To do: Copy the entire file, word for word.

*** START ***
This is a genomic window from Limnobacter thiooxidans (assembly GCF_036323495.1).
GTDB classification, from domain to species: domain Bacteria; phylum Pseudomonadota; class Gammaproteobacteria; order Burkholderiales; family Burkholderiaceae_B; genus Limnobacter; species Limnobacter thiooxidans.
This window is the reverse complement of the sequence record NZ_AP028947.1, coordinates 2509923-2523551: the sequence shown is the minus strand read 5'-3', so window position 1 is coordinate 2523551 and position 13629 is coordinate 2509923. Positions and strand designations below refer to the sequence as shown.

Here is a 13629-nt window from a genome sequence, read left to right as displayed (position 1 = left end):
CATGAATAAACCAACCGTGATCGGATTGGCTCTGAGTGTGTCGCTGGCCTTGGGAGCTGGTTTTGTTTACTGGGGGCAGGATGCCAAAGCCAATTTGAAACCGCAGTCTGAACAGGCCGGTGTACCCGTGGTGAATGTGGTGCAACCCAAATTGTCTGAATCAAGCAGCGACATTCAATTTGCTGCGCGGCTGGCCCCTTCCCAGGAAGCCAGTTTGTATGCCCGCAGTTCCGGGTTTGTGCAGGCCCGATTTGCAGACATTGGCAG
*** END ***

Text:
This is a genomic window from Limnobacter thiooxidans (assembly GCF_036323495.1).
GTDB classification, from domain to species: domain Bacteria; phylum Pseudomonadota; class Gammaproteobacteria; order Burkholderiales; family Burkholderiaceae_B; genus Limnobacter; species Limnobacter thiooxidans.
This window is the reverse complement of the sequence record NZ_AP028947.1, coordinates 2509923-2523551: the sequence shown is the minus strand read 5'-3', so window position 1 is coordinate 2523551 and position 13629 is coordinate 2509923. Positions and strand designations below refer to the sequence as shown.

Here is a 13629-nt window from a genome sequence, read left to right as displayed (position 1 = left end):
CATGAATAAACCAACCGTGATCGGATTGGCTCTGAGTGTGTCGCTGGCCTTGGGAGCTGGTTTTGTTTACTGGGGGCAGGATGCCAAAGCCAATTTGAAACCGCAGTCTGAACAGGCCGGTGTACCCGTGGTGAATGTGGTGCAACCCAAATTGTCTGAATCAAGCAGCGACATTCAATTTGCTGCGCGGCTGGCCCCTTCCCAGGAAGCCAGTTTGTATGCCCGCAGTTCCGGGTTTGTGCAGGCCCGATTTGCAGACATTGGCAG